Zoisia and shade

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KeepinItReal
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Joined: May 22nd, 2019, 11:18 am
Location: Atlanta Metro
Grass Type: Bermuda
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Zoisia and shade

Post by KeepinItReal » May 22nd, 2019, 10:41 pm

I have had a landscaper offer to re-sod my yard with Zoysia because he says my bare spots are caused by too much shade and Zoysia is more shade tolerant than the Bermuda I have. He says the bare spots in the Bermuda I have is caused by too much shade from the trees in my yard. Isn't some of the bareness caused by the trees sucking the nutrients out of the soil? If so, aren't I still likely to have some bareness under the trees even if I switch to Zoysia?

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bernstem
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Location: St. Louis, MO
Grass Type: Front: Solar Eclipse/Award/Bewitched/Moonlight SLT/Prosperity Back: Solar Eclipse Monostand + Bewitched (shade)
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Re: Zoisia and shade

Post by bernstem » May 30th, 2019, 5:31 pm

Some of the issue is competition for water and other resources by the tree. Some is directly related to shade from the tree. While Zoysia will tolerate shade better, I don't tend to think of it as a shade tolerant grass.

I also don't have a lot of experience with warm season turf. You might get more responses in the warm season grasses forum.

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Dchall_San_Antonio
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Re: Zoisia and shade

Post by Dchall_San_Antonio » June 17th, 2019, 4:22 pm

In general zoysia is not shade tolerant; however, there are some varieties which are very shade tolerant. One, which is no longer available, was called Shadow Turf. If you find references to that on the Interwebs, it is no longer available. It was a hybrid of the Manila type of zoysia (not the japonica varieties). The grower was an agricultural hybridizer for crop production. Their venture into turf apparently did pan out. I kinda miss them, because they had a really good buffalo grass and the shade tolerant zoysia. You might contact these guys at Ivey Gardens Greenhouses, as they discovered the grass which became Shadow Turf.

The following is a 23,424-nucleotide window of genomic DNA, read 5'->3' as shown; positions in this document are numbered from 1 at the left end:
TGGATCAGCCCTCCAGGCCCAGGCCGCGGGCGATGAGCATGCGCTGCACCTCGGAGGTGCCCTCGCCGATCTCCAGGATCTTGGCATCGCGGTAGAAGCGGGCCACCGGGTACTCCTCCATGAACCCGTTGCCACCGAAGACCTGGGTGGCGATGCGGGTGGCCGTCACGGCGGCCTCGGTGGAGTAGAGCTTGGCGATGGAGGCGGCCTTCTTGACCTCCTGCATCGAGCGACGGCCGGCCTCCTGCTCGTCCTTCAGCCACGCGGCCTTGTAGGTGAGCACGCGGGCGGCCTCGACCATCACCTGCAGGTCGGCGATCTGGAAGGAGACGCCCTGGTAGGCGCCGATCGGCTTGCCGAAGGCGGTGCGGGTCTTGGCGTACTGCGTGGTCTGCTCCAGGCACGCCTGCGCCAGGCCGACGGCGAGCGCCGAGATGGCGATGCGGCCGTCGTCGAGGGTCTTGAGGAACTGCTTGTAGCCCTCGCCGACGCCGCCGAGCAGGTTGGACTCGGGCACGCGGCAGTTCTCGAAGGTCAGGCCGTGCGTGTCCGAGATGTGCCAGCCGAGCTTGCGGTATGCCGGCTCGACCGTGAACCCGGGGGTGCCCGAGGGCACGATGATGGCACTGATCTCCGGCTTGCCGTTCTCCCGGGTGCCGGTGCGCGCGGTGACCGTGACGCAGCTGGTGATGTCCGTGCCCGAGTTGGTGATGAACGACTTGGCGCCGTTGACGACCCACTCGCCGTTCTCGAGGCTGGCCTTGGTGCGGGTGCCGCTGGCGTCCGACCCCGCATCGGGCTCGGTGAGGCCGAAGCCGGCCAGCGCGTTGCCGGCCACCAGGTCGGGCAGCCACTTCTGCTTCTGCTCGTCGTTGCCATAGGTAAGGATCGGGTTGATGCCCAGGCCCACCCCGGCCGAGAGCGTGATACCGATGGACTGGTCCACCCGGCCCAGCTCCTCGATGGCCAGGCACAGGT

Here's more on zoysia from Wikipedia
Zoysia matrella (Manila type of zoysia)
It forms extensive, velvety, green mats, spreading vigorously by stolons, or occasionally by rhizomes, once established. Z. matrella grows in low elevation preferring sandy soils where other grasses establish poorly. The stems are slender and prostrate, ranging from 5–25 cm in length. The leaves are alternate, produced at 1.5–3 cm intervals along the stem; they are slender, 2–10 cm long and 1–3 mm broad. The flowers are greenish, produced on erect racemes 6–35 mm long with a single 2-3.5 mm flower in each spikelet.

zoysia japonica
Parade Magazine grass
coarse bladed, can be seeded, needs humidity to survive
Varieties include
El Toro
Belair
Meyer
Midwest
Palisades
JaMur
Empire
Zenith
Compadre

Emerald Zoysia
Fine bladed hybrid of z. japonica and z. matrella
Should be mowed with a reel type mower
Slow growing and spreading as compared with other slow growing zoysias
Can be sensitive to excess fertilizer and die out

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